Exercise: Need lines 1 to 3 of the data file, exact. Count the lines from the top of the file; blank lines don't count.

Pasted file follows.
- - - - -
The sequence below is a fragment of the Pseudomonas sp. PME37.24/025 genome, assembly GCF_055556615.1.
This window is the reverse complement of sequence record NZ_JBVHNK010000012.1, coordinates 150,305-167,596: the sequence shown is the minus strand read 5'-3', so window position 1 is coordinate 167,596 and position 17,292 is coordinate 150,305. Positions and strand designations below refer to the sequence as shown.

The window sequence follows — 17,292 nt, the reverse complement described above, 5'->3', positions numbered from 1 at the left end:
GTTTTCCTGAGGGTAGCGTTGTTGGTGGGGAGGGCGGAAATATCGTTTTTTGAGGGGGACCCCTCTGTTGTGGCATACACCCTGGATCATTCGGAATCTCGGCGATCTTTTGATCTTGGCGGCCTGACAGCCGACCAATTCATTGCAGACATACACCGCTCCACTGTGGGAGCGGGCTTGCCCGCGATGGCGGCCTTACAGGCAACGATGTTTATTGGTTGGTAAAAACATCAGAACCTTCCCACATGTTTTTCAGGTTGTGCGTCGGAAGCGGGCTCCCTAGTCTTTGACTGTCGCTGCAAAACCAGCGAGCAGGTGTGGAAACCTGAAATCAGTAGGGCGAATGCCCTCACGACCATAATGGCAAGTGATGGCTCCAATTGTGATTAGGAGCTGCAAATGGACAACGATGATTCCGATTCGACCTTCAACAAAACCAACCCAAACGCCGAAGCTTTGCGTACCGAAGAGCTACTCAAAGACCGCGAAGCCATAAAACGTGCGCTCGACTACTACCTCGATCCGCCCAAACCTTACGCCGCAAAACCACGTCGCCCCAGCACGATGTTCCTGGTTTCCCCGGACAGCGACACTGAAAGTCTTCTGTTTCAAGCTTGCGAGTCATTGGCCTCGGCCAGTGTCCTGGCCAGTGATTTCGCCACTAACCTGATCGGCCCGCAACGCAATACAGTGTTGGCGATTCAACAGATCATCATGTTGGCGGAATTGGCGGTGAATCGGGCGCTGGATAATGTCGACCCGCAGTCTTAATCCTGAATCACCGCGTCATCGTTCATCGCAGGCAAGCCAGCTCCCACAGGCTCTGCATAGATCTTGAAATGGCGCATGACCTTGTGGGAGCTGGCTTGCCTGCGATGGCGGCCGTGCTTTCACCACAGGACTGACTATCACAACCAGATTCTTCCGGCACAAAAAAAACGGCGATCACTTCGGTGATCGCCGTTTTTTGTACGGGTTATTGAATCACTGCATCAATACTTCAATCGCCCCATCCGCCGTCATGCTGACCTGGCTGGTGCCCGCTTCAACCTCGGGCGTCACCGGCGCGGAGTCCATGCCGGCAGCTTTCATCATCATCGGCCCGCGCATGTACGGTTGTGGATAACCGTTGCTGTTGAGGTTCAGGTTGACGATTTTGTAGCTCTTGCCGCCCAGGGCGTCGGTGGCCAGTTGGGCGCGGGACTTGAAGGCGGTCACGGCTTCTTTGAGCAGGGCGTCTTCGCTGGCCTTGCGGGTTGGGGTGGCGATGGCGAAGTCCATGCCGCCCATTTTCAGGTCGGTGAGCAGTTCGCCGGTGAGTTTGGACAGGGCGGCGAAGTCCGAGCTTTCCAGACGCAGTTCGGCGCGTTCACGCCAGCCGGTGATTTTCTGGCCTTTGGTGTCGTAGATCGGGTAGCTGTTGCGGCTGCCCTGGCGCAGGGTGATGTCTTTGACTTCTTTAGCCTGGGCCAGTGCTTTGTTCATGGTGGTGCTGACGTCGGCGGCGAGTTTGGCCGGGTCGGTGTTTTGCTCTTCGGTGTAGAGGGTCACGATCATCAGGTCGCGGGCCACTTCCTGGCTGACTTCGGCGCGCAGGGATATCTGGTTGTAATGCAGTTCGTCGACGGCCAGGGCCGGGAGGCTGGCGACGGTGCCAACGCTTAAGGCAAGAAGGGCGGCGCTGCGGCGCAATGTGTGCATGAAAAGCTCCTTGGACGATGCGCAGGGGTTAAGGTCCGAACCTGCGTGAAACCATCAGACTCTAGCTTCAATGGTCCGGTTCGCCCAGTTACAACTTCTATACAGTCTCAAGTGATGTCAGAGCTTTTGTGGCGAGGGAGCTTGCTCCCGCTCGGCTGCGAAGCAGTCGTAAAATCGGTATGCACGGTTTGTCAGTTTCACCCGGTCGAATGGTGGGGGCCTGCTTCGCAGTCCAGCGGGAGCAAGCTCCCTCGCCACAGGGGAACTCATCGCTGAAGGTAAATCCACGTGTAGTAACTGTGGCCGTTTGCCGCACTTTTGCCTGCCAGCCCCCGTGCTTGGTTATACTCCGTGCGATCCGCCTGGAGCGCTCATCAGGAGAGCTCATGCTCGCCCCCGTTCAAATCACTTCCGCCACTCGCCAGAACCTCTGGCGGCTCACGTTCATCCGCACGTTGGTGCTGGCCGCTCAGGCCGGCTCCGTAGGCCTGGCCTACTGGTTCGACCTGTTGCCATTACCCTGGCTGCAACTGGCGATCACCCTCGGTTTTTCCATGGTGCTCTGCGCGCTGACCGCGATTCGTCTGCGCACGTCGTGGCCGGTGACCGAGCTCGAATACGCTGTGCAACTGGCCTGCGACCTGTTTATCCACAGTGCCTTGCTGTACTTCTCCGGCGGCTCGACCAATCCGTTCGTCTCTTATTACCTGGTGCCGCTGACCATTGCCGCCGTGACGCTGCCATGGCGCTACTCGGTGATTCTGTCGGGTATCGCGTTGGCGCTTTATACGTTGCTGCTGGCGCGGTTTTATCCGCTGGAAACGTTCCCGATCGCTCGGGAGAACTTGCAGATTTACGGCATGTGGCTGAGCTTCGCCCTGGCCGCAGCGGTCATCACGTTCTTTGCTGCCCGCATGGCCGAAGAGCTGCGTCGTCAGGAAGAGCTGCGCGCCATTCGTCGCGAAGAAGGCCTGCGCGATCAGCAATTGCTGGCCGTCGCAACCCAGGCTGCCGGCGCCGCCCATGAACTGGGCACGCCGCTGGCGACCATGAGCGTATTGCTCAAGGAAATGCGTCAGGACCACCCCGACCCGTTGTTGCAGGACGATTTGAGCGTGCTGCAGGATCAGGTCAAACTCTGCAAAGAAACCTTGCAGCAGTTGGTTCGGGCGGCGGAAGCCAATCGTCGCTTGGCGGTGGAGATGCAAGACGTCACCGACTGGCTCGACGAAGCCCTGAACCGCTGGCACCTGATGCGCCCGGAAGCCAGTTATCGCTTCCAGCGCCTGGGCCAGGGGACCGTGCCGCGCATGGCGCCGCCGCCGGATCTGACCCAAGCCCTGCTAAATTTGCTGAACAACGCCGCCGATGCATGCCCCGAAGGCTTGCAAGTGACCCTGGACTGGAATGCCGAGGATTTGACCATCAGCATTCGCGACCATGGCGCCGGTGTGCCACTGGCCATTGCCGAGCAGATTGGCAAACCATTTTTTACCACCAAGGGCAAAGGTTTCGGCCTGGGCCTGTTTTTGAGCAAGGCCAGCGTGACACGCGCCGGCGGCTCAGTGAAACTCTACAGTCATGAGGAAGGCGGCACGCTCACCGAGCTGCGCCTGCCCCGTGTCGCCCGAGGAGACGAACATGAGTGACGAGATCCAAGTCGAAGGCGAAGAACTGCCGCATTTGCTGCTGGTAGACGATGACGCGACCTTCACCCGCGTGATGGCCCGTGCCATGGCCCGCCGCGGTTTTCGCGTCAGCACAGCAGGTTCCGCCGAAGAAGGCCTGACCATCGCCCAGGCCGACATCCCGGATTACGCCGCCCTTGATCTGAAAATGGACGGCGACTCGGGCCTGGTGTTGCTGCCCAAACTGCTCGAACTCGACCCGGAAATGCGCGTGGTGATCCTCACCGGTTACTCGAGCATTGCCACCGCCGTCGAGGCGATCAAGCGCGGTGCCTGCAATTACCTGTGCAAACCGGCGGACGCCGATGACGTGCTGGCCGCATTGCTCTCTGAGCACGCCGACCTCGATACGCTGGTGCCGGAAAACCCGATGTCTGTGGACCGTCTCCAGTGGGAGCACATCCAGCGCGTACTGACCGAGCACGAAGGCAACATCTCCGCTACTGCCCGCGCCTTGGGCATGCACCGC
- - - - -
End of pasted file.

The sequence below is a fragment of the Pseudomonas sp. PME37.24/025 genome, assembly GCF_055556615.1.
This window is the reverse complement of sequence record NZ_JBVHNK010000012.1, coordinates 150,305-167,596: the sequence shown is the minus strand read 5'-3', so window position 1 is coordinate 167,596 and position 17,292 is coordinate 150,305. Positions and strand designations below refer to the sequence as shown.

The window sequence follows — 17,292 nt, the reverse complement described above, 5'->3', positions numbered from 1 at the left end: